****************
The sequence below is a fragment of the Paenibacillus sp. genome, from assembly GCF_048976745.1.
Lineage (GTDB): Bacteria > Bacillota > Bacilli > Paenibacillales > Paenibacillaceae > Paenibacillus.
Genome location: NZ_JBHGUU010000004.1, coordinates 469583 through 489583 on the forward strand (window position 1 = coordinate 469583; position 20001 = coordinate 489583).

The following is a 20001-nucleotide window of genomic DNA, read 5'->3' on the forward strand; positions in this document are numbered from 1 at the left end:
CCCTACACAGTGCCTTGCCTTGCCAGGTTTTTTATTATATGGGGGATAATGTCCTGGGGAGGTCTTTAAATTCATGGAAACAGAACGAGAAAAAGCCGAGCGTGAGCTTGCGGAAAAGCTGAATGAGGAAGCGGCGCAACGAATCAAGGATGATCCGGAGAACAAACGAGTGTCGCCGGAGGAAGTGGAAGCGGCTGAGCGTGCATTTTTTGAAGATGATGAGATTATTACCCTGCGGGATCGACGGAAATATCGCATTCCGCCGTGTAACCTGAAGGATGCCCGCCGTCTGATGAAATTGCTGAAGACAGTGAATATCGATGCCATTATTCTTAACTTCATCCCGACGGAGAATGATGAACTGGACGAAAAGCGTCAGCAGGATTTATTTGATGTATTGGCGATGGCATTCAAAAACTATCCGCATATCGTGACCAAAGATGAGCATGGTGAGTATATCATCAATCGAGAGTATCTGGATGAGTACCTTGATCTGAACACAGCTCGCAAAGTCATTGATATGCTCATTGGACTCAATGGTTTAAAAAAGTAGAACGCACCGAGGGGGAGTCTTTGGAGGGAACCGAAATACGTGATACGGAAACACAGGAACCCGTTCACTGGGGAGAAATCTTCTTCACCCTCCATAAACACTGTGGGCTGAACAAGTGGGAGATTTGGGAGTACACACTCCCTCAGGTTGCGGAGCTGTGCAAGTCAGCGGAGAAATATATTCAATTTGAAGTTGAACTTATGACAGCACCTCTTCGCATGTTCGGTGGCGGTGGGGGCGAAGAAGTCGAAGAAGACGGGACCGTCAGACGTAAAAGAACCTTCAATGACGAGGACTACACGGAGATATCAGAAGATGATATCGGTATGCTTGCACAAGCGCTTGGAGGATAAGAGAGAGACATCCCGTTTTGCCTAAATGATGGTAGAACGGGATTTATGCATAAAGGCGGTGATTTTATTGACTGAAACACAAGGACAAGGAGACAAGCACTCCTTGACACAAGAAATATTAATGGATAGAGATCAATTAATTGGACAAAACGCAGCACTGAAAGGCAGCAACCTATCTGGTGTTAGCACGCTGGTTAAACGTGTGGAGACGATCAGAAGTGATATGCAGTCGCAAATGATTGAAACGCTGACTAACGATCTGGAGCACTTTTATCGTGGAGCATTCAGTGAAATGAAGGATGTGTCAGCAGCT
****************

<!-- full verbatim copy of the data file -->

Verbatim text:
The sequence below is a fragment of the Paenibacillus sp. genome, from assembly GCF_048976745.1.
Lineage (GTDB): Bacteria > Bacillota > Bacilli > Paenibacillales > Paenibacillaceae > Paenibacillus.
Genome location: NZ_JBHGUU010000004.1, coordinates 469583 through 489583 on the forward strand (window position 1 = coordinate 469583; position 20001 = coordinate 489583).

The following is a 20001-nucleotide window of genomic DNA, read 5'->3' on the forward strand; positions in this document are numbered from 1 at the left end:
CCCTACACAGTGCCTTGCCTTGCCAGGTTTTTTATTATATGGGGGATAATGTCCTGGGGAGGTCTTTAAATTCATGGAAACAGAACGAGAAAAAGCCGAGCGTGAGCTTGCGGAAAAGCTGAATGAGGAAGCGGCGCAACGAATCAAGGATGATCCGGAGAACAAACGAGTGTCGCCGGAGGAAGTGGAAGCGGCTGAGCGTGCATTTTTTGAAGATGATGAGATTATTACCCTGCGGGATCGACGGAAATATCGCATTCCGCCGTGTAACCTGAAGGATGCCCGCCGTCTGATGAAATTGCTGAAGACAGTGAATATCGATGCCATTATTCTTAACTTCATCCCGACGGAGAATGATGAACTGGACGAAAAGCGTCAGCAGGATTTATTTGATGTATTGGCGATGGCATTCAAAAACTATCCGCATATCGTGACCAAAGATGAGCATGGTGAGTATATCATCAATCGAGAGTATCTGGATGAGTACCTTGATCTGAACACAGCTCGCAAAGTCATTGATATGCTCATTGGACTCAATGGTTTAAAAAAGTAGAACGCACCGAGGGGGAGTCTTTGGAGGGAACCGAAATACGTGATACGGAAACACAGGAACCCGTTCACTGGGGAGAAATCTTCTTCACCCTCCATAAACACTGTGGGCTGAACAAGTGGGAGATTTGGGAGTACACACTCCCTCAGGTTGCGGAGCTGTGCAAGTCAGCGGAGAAATATATTCAATTTGAAGTTGAACTTATGACAGCACCTCTTCGCATGTTCGGTGGCGGTGGGGGCGAAGAAGTCGAAGAAGACGGGACCGTCAGACGTAAAAGAACCTTCAATGACGAGGACTACACGGAGATATCAGAAGATGATATCGGTATGCTTGCACAAGCGCTTGGAGGATAAGAGAGAGACATCCCGTTTTGCCTAAATGATGGTAGAACGGGATTTATGCATAAAGGCGGTGATTTTATTGACTGAAACACAAGGACAAGGAGACAAGCACTCCTTGACACAAGAAATATTAATGGATAGAGATCAATTAATTGGACAAAACGCAGCACTGAAAGGCAGCAACCTATCTGGTGTTAGCACGCTGGTTAAACGTGTGGAGACGATCAGAAGTGATATGCAGTCGCAAATGATTGAAACGCTGACTAACGATCTGGAGCACTTTTATCGTGGAGCATTCAGTGAAATGAAGGATGTGTCAGCAGCT